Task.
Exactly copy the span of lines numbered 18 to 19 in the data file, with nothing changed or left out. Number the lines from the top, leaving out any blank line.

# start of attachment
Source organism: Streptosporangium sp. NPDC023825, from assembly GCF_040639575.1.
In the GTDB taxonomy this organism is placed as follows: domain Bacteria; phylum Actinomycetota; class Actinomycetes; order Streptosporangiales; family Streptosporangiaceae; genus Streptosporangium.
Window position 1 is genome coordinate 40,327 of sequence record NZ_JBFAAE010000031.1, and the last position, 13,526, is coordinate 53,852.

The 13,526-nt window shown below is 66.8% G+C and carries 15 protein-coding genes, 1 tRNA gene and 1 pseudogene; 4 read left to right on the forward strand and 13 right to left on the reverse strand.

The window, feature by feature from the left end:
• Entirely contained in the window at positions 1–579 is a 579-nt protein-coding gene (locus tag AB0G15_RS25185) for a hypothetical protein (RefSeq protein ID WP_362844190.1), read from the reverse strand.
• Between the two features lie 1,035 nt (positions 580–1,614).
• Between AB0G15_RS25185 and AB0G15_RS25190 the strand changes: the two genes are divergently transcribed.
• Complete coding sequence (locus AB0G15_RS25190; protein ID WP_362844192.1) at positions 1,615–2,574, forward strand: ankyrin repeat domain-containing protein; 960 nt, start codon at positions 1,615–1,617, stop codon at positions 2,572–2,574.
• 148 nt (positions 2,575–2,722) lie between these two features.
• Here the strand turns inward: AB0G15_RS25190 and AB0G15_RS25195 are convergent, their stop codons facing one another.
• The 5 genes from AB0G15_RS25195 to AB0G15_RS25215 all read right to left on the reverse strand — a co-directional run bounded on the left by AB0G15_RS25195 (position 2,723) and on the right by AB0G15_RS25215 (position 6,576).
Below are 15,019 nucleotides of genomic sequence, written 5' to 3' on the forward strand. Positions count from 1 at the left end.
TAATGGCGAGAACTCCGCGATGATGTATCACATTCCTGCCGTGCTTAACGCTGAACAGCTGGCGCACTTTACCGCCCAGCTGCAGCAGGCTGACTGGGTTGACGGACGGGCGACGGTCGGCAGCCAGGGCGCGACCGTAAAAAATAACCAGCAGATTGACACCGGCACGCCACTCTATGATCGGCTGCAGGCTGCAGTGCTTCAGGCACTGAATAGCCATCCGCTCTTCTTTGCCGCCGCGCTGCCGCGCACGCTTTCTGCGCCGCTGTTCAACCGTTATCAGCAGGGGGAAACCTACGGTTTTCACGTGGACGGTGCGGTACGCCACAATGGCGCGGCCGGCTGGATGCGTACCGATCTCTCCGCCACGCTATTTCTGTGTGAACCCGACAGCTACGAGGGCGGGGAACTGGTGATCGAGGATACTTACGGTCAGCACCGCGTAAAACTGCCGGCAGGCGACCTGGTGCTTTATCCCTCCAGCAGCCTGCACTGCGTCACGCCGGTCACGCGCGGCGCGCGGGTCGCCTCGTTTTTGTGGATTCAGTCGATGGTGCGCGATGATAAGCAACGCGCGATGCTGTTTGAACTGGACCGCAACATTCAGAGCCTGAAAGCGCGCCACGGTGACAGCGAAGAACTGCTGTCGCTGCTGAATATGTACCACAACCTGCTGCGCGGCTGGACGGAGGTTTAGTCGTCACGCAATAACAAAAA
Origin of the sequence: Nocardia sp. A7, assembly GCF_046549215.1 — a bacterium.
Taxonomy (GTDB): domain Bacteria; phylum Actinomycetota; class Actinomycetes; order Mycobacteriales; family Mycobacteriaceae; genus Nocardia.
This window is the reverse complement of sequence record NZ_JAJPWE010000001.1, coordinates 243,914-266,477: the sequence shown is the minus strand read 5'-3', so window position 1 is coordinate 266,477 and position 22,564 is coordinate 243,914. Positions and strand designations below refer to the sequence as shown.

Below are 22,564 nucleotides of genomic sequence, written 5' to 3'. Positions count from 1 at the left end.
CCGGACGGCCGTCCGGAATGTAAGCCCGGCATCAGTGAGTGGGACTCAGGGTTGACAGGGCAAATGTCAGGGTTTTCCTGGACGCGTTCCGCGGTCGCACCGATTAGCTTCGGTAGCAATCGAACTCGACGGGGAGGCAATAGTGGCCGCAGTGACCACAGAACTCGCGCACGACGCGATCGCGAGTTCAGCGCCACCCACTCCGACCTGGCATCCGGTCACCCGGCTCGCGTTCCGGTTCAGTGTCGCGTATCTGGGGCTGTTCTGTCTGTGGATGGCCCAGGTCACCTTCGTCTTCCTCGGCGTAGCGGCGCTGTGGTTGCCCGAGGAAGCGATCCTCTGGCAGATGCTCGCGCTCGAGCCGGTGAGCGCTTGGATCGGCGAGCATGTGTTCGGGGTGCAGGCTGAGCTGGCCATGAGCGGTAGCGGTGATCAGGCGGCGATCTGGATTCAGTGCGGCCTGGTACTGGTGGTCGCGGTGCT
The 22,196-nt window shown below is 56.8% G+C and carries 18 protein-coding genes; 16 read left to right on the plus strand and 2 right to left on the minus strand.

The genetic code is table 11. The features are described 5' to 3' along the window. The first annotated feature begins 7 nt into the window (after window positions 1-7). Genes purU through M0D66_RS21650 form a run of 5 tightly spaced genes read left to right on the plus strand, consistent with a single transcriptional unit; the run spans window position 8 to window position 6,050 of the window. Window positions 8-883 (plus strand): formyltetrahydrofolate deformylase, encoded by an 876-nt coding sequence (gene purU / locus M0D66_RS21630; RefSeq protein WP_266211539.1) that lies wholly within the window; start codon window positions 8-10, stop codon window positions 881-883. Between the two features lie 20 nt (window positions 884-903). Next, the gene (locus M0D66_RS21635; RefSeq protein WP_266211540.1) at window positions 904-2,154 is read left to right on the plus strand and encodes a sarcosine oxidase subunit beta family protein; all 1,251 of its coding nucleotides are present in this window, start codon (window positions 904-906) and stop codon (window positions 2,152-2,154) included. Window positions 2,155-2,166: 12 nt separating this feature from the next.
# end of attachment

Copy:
Below are 22,564 nucleotides of genomic sequence, written 5' to 3'. Positions count from 1 at the left end.
CCGGACGGCCGTCCGGAATGTAAGCCCGGCATCAGTGAGTGGGACTCAGGGTTGACAGGGCAAATGTCAGGGTTTTCCTGGACGCGTTCCGCGGTCGCACCGATTAGCTTCGGTAGCAATCGAACTCGACGGGGAGGCAATAGTGGCCGCAGTGACCACAGAACTCGCGCACGACGCGATCGCGAGTTCAGCGCCACCCACTCCGACCTGGCATCCGGTCACCCGGCTCGCGTTCCGGTTCAGTGTCGCGTATCTGGGGCTGTTCTGTCTGTGGATGGCCCAGGTCACCTTCGTCTTCCTCGGCGTAGCGGCGCTGTGGTTGCCCGAGGAAGCGATCCTCTGGCAGATGCTCGCGCTCGAGCCGGTGAGCGCTTGGATCGGCGAGCATGTGTTCGGGGTGCAGGCTGAGCTGGCCATGAGCGGTAGCGGTGATCAGGCGGCGATCTGGATTCAGTGCGGCCTGGTACTGGTGGTCGCGGTGCT